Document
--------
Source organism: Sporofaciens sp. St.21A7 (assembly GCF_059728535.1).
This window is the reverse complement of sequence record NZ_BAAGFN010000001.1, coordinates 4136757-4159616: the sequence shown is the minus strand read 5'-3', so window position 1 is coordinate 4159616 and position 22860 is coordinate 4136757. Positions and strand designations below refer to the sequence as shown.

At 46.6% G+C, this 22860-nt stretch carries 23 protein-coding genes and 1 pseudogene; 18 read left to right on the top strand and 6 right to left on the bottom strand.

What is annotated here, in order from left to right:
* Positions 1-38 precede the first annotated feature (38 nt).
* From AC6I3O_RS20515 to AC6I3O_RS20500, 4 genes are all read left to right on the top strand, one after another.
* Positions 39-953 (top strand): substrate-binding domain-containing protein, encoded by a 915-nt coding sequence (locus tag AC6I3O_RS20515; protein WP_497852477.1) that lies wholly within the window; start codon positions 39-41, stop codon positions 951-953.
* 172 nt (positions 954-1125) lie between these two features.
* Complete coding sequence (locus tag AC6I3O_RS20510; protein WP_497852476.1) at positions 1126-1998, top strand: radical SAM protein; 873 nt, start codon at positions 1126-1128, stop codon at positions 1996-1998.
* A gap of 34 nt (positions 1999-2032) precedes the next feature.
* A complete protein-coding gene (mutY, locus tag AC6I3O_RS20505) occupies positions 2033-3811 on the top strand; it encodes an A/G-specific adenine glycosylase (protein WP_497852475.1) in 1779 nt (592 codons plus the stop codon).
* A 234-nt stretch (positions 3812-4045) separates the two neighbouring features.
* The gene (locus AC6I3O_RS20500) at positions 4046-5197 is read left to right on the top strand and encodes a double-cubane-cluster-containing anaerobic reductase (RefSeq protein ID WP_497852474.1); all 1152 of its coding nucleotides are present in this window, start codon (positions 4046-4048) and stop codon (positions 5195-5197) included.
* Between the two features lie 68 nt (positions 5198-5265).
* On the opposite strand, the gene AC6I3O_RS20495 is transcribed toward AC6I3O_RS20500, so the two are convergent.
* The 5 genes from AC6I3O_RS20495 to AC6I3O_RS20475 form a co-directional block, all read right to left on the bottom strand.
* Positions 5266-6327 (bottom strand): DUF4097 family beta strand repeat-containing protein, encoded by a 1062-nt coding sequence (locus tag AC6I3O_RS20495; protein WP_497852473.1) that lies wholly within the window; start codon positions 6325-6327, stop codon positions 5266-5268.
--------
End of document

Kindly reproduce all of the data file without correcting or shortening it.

Source organism: Sporofaciens sp. St.21A7 (assembly GCF_059728535.1).
This window is the reverse complement of sequence record NZ_BAAGFN010000001.1, coordinates 4136757-4159616: the sequence shown is the minus strand read 5'-3', so window position 1 is coordinate 4159616 and position 22860 is coordinate 4136757. Positions and strand designations below refer to the sequence as shown.

At 46.6% G+C, this 22860-nt stretch carries 23 protein-coding genes and 1 pseudogene; 18 read left to right on the top strand and 6 right to left on the bottom strand.

What is annotated here, in order from left to right:
* Positions 1-38 precede the first annotated feature (38 nt).
* From AC6I3O_RS20515 to AC6I3O_RS20500, 4 genes are all read left to right on the top strand, one after another.
* Positions 39-953 (top strand): substrate-binding domain-containing protein, encoded by a 915-nt coding sequence (locus tag AC6I3O_RS20515; protein WP_497852477.1) that lies wholly within the window; start codon positions 39-41, stop codon positions 951-953.
* 172 nt (positions 954-1125) lie between these two features.
* Complete coding sequence (locus tag AC6I3O_RS20510; protein WP_497852476.1) at positions 1126-1998, top strand: radical SAM protein; 873 nt, start codon at positions 1126-1128, stop codon at positions 1996-1998.
* A gap of 34 nt (positions 1999-2032) precedes the next feature.
* A complete protein-coding gene (mutY, locus tag AC6I3O_RS20505) occupies positions 2033-3811 on the top strand; it encodes an A/G-specific adenine glycosylase (protein WP_497852475.1) in 1779 nt (592 codons plus the stop codon).
* A 234-nt stretch (positions 3812-4045) separates the two neighbouring features.
* The gene (locus AC6I3O_RS20500) at positions 4046-5197 is read left to right on the top strand and encodes a double-cubane-cluster-containing anaerobic reductase (RefSeq protein ID WP_497852474.1); all 1152 of its coding nucleotides are present in this window, start codon (positions 4046-4048) and stop codon (positions 5195-5197) included.
* Between the two features lie 68 nt (positions 5198-5265).
* On the opposite strand, the gene AC6I3O_RS20495 is transcribed toward AC6I3O_RS20500, so the two are convergent.
* The 5 genes from AC6I3O_RS20495 to AC6I3O_RS20475 form a co-directional block, all read right to left on the bottom strand.
* Positions 5266-6327 (bottom strand): DUF4097 family beta strand repeat-containing protein, encoded by a 1062-nt coding sequence (locus tag AC6I3O_RS20495; protein WP_497852473.1) that lies wholly within the window; start codon positions 6325-6327, stop codon positions 5266-5268.